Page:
Good Start

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For a taste of how Thailand is coping during these recessionary times, step inside the IMF Kitchen. Dechatorn Henchaichone, an idle construction contractor (no work for him these days) opened the simple, 10-table restaurant in July in a vacant shop that once sold $2,500 car stereos (no market for those anymore). Dechatorn's electrical engineer mops the floors. His foreman waits tables. The bookkeeper handles the cash box. It's quite a step down for a firm that had million-baht contracts to install electrical wiring and air-conditioning in high-rises. "Thai people need to be reminded that the good times were not for free, that they came with a price," says the electrical engineer, Thanakorn Punyaratyuenyong. He is paying dearly himself for the profligate years. He stopped driving his car and now rides the bus, he lost his house when the bank foreclosed, and he has postponed his marriage.

The recipe at the IMF Kitchen is much like the one the IMF imposed on the country. One, reduce spending (the employees took 40% pay cuts). Two, stop borrowing (Dechatorn and his wife invested less than $1,000, bringing the dishes, cutlery, pots and even the cooks from their home). Three, reform the financial institutions (the staff is drawing up a new plan for the contracting business). Is it working? The eatery, popular with workers down-scaling their lunch habits, is breaking even. "It's not the IMF's fault that Thailand seems to be standing still," says Dechatorn. "To me, IMF means I Am Fine."

Is the country itself in fine shape? Not quite. The results in Thailand, a model student of the IMF regimen, are much like those at the IMF Kitchen. The reviews are first-rate; the returns, so-so. The currency has been stable for several months, the stock market has flickered with new life in recent weeks and the country has avoided the unrest that has erupted elsewhere in the region. Foreign reserves are growing, though that's largely because imports have declined. Exports have not picked up significantly, and the jobless ranks have swelled to more than 2 million, or 8.5% of the workforce. Although interest rates have started to fall, banks are reluctant to lend. Domestic consumption is so low that even with a weakened baht, inflation remains in check. Economists are cautious about when recovery will take place, expecting a GDP contraction of 8% this year and 2% in 1999. "It's like the chicken and the egg," says Thaksin Shinawatra, a telecom tycoon who has organized a political party around the idea that Thais, not the IMF, should fix the economy. "The government thinks if it revives the banks, they can lend to the real sector and productivity will bounce back. I think we need to revive the real sector first."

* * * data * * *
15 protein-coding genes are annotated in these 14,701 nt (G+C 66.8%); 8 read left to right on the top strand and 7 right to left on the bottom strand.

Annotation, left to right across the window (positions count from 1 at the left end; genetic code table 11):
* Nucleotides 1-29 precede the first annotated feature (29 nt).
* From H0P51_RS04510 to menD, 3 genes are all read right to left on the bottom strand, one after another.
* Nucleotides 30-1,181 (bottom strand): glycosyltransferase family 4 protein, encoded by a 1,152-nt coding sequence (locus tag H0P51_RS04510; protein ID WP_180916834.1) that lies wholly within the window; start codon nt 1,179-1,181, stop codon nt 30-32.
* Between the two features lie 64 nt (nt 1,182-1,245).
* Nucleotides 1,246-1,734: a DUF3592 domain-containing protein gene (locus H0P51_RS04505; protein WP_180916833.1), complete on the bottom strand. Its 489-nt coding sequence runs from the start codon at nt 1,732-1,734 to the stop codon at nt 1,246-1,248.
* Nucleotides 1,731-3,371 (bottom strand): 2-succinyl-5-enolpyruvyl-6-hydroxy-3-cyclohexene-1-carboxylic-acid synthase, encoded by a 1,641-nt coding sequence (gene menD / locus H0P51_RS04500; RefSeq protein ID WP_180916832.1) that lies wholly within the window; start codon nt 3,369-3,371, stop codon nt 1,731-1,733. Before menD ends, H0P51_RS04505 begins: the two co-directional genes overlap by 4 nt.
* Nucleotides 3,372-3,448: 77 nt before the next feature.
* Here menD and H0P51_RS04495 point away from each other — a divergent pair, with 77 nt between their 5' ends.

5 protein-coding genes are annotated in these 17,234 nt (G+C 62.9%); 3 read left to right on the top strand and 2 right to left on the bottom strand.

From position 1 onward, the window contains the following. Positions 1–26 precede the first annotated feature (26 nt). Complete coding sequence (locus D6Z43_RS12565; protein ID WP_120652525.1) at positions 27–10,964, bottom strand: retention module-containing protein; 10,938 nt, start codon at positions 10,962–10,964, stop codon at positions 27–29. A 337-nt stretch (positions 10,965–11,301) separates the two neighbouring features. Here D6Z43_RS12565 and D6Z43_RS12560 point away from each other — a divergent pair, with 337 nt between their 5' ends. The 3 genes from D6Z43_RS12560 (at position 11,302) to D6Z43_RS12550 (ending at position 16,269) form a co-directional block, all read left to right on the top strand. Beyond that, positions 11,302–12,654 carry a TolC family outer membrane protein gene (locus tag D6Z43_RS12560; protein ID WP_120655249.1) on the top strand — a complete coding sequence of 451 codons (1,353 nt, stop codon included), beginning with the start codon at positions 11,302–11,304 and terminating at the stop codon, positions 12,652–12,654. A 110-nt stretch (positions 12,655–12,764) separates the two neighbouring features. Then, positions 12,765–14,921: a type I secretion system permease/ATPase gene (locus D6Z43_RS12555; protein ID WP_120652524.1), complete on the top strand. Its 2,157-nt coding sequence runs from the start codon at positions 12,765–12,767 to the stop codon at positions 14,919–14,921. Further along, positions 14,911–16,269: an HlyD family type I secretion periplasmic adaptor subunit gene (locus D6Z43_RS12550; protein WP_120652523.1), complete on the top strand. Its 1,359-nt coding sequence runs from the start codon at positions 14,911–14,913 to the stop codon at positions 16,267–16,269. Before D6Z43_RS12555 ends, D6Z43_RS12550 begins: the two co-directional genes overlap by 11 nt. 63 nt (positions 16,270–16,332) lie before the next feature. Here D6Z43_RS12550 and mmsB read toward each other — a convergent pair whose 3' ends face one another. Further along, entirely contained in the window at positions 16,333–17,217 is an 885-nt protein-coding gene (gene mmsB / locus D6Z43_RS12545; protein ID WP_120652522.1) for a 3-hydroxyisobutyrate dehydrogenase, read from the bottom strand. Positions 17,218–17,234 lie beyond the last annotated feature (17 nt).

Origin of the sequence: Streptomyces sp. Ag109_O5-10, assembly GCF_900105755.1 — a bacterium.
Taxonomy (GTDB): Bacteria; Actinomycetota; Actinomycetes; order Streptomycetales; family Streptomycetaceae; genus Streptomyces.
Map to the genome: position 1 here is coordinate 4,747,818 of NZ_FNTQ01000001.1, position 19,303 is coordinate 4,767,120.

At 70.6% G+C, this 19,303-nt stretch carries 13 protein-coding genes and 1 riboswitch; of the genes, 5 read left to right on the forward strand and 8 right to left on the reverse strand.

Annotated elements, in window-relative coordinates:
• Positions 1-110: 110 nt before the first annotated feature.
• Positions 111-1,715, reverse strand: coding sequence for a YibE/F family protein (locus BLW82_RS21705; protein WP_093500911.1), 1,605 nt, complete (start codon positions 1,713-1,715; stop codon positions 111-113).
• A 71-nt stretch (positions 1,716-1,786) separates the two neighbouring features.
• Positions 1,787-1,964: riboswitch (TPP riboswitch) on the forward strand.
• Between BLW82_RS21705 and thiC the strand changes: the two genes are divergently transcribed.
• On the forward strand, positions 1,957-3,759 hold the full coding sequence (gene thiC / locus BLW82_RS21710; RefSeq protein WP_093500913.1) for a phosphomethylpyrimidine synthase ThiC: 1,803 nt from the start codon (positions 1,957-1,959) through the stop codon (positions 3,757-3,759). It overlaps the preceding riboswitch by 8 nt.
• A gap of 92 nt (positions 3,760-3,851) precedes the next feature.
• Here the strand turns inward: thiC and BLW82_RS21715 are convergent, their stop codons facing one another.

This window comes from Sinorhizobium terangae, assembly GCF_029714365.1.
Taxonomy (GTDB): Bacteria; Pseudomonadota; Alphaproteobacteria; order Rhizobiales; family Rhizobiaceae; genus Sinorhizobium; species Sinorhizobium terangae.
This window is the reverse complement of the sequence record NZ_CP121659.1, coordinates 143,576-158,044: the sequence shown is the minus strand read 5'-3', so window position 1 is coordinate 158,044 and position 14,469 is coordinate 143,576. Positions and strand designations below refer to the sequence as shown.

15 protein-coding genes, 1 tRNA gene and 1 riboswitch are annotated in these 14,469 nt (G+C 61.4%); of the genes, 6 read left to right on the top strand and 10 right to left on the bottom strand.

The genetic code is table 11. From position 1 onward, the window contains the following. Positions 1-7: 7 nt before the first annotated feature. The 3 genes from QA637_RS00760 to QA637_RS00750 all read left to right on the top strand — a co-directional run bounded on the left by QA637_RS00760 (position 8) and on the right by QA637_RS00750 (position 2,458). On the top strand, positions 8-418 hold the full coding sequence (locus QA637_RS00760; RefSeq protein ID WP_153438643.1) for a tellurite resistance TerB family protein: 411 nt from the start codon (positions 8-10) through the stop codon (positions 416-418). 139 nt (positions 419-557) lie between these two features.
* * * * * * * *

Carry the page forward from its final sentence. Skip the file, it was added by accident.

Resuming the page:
Indeed, the IMF's normal approach doesn't involve economic stimulation. "There was very little choice in terms of having reserves replenished," says Abhisit Vejjajiva, a top adviser to Prime Minister Chuan Leekpai. "Plus, the government had lost credibility, both with people here and the international community. Any economic package needed assistance from someone else [like the IMF] to gain credibility." Chuan and his team, which came to power in November, took its IMF medicine--low interest rates, budget cuts, tax hikes and bank reform--while blaming the country's ills on the previous government, on whose watch the treasury was nearly depleted in an effort to prop up the baht. The prescription has left the economy numb. To rev things up again, the government is liberalizing foreign-investment laws. Plans to privatize state companies, including Thai Airways and the utility monopolies, have stirred nationalistic impulses. Amarin Khoman, chairman of conglomerate Thai Star, wrote in the Bangkok Post that the IMF Letters of Intent should be called "Letters of Surrender."

But as a recipient of the IMF's billions, Chuan & Co. aren't making even the mildest of criticisms. "The hardship is intensifying, I know," says Finance Minister Tarrin Nimmanahaeminda. "But we had to stabilize the exchange rate and reform first." Such acquiescence has served its purposes, for Thailand has been able to play the responsible and repentant student even as it chips away at fundamental planks of the IMF plan. For example, Bangkok persuaded the fund to scrap its fiscal-surplus requirement and allow a budget deficit. It also won endorsement of a plan to issue bonds to recapitalize failing banks in exchange for having the government take over their management. "The IMF underestimated the severity," says an economic adviser to Chuan. "So naturally they made mistakes. Now we try to correct them."

In the meantime, thousands of Thais have lost their jobs. To the destitute, measures to pump up the economy now seem tardy. "By waiting, they have caused real damage to the economy that will be difficult to patch up quickly," says Kamal Malhotra, co-director of Focus on the Global South, a Bangkok policy research group. Still, many Thais, like engineer Thanakorn at the IMF Kitchen, are displaying extraordinary patience. "We just have to make the best of today and believe that tomorrow will be better," he says. Chuan's IMF-friendly government is hoping it doesn't run out of tomorrows before such patience wears thin and the lines at the IMF Kitchen grow longer.